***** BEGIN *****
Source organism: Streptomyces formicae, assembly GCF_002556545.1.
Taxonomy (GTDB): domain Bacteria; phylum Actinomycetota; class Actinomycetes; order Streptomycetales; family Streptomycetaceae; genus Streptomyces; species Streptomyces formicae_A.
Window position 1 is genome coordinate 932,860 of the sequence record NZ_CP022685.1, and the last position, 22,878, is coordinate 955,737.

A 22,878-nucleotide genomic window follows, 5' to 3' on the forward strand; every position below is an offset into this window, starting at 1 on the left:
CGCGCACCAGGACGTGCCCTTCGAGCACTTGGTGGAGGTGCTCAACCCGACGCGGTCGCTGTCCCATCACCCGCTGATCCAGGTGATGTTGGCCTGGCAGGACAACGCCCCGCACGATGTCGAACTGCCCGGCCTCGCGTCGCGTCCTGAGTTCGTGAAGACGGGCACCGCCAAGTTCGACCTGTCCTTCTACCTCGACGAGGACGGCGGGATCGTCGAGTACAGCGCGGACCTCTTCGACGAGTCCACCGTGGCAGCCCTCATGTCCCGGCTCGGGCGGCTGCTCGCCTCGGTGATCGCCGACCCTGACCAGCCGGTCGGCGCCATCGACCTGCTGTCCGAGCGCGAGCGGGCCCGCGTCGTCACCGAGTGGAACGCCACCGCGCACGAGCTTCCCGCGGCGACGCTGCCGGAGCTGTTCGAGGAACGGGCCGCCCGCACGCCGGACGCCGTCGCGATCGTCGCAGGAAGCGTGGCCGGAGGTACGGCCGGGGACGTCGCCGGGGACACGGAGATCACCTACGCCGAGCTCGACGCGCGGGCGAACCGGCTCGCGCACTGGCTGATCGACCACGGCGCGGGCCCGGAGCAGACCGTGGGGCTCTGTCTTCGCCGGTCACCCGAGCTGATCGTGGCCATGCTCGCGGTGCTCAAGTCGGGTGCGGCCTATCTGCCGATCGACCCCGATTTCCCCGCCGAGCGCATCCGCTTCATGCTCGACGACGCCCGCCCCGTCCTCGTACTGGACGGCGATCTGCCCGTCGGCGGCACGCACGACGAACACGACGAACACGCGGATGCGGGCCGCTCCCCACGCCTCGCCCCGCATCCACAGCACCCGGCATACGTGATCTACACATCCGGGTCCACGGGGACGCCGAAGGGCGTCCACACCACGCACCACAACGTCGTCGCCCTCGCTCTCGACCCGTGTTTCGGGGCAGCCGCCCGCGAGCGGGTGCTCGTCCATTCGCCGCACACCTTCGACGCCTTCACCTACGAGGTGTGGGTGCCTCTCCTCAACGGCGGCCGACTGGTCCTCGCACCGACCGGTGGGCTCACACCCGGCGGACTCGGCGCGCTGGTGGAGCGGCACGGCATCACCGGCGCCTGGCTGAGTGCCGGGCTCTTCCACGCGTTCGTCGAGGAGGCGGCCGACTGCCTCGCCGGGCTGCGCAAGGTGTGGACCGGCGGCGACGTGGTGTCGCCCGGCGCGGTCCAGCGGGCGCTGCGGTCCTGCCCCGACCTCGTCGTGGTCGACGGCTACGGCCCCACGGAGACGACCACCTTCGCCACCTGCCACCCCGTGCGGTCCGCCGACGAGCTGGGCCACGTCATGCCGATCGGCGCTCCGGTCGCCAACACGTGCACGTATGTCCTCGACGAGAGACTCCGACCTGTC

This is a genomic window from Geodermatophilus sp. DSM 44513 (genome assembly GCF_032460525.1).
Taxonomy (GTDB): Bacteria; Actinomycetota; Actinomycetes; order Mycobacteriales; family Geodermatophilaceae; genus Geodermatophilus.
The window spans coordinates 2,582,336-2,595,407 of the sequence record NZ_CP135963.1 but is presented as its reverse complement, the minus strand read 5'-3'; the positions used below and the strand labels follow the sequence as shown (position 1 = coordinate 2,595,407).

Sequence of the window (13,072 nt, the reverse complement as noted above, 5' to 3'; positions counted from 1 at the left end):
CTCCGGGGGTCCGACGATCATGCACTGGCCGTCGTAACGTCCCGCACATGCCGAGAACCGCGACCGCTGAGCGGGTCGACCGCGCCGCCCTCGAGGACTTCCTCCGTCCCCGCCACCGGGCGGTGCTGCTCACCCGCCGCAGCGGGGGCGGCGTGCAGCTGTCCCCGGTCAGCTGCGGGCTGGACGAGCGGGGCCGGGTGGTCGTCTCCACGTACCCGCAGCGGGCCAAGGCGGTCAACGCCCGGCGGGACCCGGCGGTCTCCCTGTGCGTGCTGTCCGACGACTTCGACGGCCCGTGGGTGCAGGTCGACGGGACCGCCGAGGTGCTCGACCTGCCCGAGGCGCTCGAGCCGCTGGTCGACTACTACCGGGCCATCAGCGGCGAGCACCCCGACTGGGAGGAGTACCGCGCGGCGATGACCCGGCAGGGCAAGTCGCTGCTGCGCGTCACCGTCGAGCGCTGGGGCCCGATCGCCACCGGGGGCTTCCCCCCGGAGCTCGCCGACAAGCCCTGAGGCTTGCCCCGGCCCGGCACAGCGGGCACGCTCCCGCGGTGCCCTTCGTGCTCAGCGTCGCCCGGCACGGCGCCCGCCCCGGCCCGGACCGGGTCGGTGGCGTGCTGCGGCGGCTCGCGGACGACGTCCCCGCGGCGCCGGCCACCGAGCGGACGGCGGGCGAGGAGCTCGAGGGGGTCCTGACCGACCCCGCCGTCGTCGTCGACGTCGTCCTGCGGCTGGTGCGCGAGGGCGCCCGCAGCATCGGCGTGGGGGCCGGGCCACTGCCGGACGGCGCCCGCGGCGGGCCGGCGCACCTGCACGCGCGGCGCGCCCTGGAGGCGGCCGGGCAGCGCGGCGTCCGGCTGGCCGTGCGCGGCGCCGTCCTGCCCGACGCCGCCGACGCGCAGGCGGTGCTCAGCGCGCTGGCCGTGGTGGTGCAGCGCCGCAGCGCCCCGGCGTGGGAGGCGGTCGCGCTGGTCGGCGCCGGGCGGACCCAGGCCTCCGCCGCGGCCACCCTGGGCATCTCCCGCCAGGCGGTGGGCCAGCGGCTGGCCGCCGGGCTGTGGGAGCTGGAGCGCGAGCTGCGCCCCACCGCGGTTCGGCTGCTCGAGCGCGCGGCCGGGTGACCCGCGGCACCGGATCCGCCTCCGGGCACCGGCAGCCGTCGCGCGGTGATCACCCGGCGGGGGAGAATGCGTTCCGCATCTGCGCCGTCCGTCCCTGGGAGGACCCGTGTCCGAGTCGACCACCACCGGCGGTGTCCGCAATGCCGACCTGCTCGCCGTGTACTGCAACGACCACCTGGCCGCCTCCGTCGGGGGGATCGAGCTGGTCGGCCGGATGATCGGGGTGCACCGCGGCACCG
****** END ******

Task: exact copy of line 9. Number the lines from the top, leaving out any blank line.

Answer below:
Sequence of the window (13,072 nt, the reverse complement as noted above, 5' to 3'; positions counted from 1 at the left end):